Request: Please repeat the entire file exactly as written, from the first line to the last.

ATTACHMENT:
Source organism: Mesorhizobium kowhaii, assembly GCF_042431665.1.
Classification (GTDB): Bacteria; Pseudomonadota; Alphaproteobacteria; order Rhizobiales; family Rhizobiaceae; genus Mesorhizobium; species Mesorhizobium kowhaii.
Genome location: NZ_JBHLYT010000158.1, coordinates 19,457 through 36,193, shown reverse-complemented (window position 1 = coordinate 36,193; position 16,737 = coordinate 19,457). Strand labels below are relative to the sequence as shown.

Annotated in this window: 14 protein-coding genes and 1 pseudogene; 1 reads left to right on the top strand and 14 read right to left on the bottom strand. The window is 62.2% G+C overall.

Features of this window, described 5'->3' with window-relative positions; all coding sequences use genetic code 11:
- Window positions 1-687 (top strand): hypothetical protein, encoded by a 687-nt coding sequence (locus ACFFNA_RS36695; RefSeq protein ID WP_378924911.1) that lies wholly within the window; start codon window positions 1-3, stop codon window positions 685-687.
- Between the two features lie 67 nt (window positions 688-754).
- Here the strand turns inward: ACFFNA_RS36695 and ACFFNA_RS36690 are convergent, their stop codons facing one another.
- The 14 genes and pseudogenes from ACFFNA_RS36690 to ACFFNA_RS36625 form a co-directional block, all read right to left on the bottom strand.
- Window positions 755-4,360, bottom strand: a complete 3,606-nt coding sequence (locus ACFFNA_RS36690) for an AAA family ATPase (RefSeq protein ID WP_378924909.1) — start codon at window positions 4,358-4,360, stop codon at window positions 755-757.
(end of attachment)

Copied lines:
Source organism: Mesorhizobium kowhaii, assembly GCF_042431665.1.
Classification (GTDB): Bacteria; Pseudomonadota; Alphaproteobacteria; order Rhizobiales; family Rhizobiaceae; genus Mesorhizobium; species Mesorhizobium kowhaii.
Genome location: NZ_JBHLYT010000158.1, coordinates 19,457 through 36,193, shown reverse-complemented (window position 1 = coordinate 36,193; position 16,737 = coordinate 19,457). Strand labels below are relative to the sequence as shown.

Annotated in this window: 14 protein-coding genes and 1 pseudogene; 1 reads left to right on the top strand and 14 read right to left on the bottom strand. The window is 62.2% G+C overall.

Features of this window, described 5'->3' with window-relative positions; all coding sequences use genetic code 11:
- Window positions 1-687 (top strand): hypothetical protein, encoded by a 687-nt coding sequence (locus ACFFNA_RS36695; RefSeq protein ID WP_378924911.1) that lies wholly within the window; start codon window positions 1-3, stop codon window positions 685-687.
- Between the two features lie 67 nt (window positions 688-754).
- Here the strand turns inward: ACFFNA_RS36695 and ACFFNA_RS36690 are convergent, their stop codons facing one another.
- The 14 genes and pseudogenes from ACFFNA_RS36690 to ACFFNA_RS36625 form a co-directional block, all read right to left on the bottom strand.
- Window positions 755-4,360, bottom strand: a complete 3,606-nt coding sequence (locus ACFFNA_RS36690) for an AAA family ATPase (RefSeq protein ID WP_378924909.1) — start codon at window positions 4,358-4,360, stop codon at window positions 755-757.